The Scottish Government has signalled its support for a radical shake-up of aquaculture licensing.

The report from Professor Russel Griggs OBE, following his review of the regulatory regime for aquaculture in Scotland, was published yesterday. Today, Rural Affairs Secretary Mairi Gougeon said: “This is a comprehensive piece of work by Professor Griggs… I welcome the ambitious range of recommendations he has made and we accept them all in principle.”

She added: “Aquaculture is a significant contributor to our rural economy, providing well paid jobs in some of Scotland’s most fragile communities and will be an essential part of our green recovery and transition to net zero.”

The Scottish Government would “take a short amount of time” to consider the proposals, she said.

Gougeon also made it clear, however, that reforms to the licensing framework would reflect the co-operation agreement between the ruling Scottish National Party and the Green Party, which has signalled its hostility to open net-pen fish farming.

The proposals include streamlining the approval process for aquaculture with a single consenting document and a single licensing payment, with the amount payable to be based on tonnage.

A new framework for the sector’s regulation will be based on the Scottish Government’s forthcoming Vision for Aquaculture, and once that is introduced it is likely to mean that the permission for existing as well as new farms will be reviewed.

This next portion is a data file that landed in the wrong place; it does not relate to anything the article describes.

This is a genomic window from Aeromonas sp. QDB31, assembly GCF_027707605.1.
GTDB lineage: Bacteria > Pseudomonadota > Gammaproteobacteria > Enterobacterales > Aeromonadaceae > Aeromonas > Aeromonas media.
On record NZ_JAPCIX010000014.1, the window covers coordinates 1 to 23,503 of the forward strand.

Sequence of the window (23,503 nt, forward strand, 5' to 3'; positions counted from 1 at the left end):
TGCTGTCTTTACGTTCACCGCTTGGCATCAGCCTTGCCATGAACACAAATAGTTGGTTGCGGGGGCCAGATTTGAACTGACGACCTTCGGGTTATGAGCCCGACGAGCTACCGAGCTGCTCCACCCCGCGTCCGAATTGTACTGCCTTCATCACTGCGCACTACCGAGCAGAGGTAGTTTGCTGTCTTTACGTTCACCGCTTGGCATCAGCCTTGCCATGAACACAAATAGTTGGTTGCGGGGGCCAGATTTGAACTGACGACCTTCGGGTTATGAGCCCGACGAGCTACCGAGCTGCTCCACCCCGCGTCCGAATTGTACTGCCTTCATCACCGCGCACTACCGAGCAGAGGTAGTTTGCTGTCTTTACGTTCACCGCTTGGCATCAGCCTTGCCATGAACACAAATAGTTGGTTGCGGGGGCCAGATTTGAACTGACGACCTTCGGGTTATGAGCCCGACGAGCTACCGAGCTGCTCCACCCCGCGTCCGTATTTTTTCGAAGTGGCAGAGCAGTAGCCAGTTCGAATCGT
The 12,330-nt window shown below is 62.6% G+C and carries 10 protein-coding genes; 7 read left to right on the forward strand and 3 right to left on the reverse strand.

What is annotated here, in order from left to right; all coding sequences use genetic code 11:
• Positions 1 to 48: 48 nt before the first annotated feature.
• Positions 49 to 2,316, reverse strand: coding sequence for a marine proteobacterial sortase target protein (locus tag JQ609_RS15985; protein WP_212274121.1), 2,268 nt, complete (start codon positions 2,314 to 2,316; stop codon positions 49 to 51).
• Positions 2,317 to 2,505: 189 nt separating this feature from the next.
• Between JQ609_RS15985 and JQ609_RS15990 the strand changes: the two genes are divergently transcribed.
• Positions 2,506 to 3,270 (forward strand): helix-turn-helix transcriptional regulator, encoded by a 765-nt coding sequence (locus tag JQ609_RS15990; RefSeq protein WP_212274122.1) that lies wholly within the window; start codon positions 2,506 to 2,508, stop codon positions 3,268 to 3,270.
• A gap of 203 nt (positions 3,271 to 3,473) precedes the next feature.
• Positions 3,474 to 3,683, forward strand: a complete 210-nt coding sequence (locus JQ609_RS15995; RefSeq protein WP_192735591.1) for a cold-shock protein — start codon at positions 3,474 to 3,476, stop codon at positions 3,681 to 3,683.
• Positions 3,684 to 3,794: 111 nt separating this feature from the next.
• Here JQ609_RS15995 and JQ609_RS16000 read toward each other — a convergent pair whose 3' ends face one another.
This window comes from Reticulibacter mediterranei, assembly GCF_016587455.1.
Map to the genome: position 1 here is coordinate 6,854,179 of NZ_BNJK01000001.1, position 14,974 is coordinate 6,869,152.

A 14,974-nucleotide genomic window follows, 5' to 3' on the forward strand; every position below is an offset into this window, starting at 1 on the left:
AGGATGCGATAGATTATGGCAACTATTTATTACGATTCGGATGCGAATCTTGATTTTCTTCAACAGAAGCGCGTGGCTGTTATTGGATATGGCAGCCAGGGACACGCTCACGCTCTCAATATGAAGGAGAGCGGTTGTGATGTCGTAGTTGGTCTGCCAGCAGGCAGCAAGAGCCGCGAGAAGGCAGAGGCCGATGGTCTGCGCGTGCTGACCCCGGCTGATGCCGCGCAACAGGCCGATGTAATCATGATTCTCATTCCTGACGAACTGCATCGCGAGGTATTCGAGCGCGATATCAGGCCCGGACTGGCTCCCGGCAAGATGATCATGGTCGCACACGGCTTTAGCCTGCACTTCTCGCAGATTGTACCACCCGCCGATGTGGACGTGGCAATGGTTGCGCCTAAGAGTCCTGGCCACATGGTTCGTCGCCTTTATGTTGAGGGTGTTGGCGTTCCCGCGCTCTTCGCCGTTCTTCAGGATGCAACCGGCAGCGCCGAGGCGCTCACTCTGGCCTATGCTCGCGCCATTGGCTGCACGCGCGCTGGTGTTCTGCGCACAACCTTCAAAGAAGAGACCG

Professor Russel Griggs

In his introduction to the report, Professor Griggs noted: “The degree of mistrust, dislike, and vitriol at both an institutional and personal level between the industry (mainly finfish), certain regulators, parts of the Scottish Government and other stakeholders is at a level that I have never seen before which makes the current working relationships within the sector challenging.”

In today’s statement, however, he was more diplomatic, saying: “It is clear that while there is a broad range of views on aquaculture there is also a lot of commonality in certain aspects so it is an industry which faces significant opportunities as well as challenges.”

He added: “I firmly believe that this process I am recommending will deliver a regulatory landscape that promotes a thriving environmentally and economically sustainable sector based on the best knowledge we have on all issues at that time.”

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